“We [the Maldives] never said explicitly at the time, but it was always our long-term goal that the work of the special rapporteur would lay the groundwork for the ultimate UN recognition of the right to a healthy environment,” he said.
Both Boyd and Knox followed through, repeatedly making the case for the right to a healthy environment to be recognised. Others have also thrown their weight behind the initiative. In an unprecedented action, 15 UN agencies, including UNEP, UNICEF, UNDP and the OHCHR, issued a joint statement last week voicing their support and backing the call of over 1,000 NGOs for UN members to recognise the right.
Reservations ahead. But getting new rights to be internationally recognised is an unusual occurrence. Since the Universal Declaration of Human Rights was proclaimed in 1948 by the UN General Assembly, the only new right to be declared by the HRC is the right to water and sanitation in 2010.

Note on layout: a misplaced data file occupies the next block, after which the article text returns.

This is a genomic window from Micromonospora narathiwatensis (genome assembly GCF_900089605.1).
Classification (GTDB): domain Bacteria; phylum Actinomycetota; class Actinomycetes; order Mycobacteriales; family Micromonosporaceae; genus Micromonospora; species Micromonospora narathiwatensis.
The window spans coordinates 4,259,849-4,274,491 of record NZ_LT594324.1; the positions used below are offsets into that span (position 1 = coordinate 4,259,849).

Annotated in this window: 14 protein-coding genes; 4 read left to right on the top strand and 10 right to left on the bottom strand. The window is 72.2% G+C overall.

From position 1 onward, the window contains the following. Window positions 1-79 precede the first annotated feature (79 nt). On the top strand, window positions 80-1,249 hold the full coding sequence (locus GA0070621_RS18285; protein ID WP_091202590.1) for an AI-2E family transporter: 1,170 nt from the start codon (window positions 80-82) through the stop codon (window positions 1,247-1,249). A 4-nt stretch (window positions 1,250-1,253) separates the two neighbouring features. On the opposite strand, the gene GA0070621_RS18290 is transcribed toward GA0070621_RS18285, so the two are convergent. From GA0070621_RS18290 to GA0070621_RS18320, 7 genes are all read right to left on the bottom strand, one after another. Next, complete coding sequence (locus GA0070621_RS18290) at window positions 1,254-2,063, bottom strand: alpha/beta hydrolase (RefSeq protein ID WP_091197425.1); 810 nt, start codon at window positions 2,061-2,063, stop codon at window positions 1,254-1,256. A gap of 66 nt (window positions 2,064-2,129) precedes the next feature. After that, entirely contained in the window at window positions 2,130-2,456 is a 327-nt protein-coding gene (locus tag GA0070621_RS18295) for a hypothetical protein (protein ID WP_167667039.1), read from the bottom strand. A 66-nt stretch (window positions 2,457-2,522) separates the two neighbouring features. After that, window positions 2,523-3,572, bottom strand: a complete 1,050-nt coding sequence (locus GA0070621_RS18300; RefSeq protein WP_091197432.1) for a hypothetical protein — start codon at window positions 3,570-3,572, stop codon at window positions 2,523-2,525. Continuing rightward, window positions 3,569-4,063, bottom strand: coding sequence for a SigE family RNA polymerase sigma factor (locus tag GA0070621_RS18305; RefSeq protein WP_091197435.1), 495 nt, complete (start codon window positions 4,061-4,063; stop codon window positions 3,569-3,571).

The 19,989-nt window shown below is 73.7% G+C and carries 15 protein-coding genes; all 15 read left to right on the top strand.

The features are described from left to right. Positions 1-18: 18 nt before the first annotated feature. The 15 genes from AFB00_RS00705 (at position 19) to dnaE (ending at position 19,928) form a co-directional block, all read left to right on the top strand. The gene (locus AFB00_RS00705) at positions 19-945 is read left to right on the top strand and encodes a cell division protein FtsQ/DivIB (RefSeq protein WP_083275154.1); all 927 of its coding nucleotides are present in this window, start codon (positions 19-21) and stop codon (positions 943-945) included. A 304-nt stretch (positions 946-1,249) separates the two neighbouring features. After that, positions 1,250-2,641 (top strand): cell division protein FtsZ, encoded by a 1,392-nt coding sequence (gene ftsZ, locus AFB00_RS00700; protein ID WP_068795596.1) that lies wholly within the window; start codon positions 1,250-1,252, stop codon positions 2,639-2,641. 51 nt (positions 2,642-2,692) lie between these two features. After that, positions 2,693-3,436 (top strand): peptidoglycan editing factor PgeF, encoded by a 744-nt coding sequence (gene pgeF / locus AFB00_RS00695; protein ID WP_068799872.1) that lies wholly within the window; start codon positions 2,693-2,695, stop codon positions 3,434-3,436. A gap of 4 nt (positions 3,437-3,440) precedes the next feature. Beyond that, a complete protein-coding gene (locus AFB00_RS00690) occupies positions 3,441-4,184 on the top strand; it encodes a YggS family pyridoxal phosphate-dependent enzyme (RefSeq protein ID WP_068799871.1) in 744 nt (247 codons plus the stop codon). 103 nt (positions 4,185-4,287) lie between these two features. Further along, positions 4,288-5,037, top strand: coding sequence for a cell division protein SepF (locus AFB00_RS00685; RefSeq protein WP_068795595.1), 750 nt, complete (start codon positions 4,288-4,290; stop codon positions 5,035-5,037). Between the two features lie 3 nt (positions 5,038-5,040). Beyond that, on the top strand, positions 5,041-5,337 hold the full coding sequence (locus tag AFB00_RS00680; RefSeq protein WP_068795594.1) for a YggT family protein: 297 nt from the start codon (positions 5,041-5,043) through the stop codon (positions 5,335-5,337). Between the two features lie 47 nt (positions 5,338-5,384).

This is also because they come with obligations for states. A number of countries like the US, the UK, Canada and Switzerland don’t explicitly recognise the right to a healthy environment through their national constitutions.
Aside from forcing countries to take a look at their national frameworks, this recognition could also fuel a boom in climate and environmental litigation cases being filed against governments in recent years.
“Whenever you recognise a new right, it's always sensitive, especially with countries like the UK and the US who don’t like new rights, especially those that are associated with economic and social rights,” Limon explained.
“Ten years ago, the UK and the US fought tooth and nail to stop the right to water and sanitation from being recognised. They were unsuccessful in the end but countries with such a legalistic approach will always have difficulty.”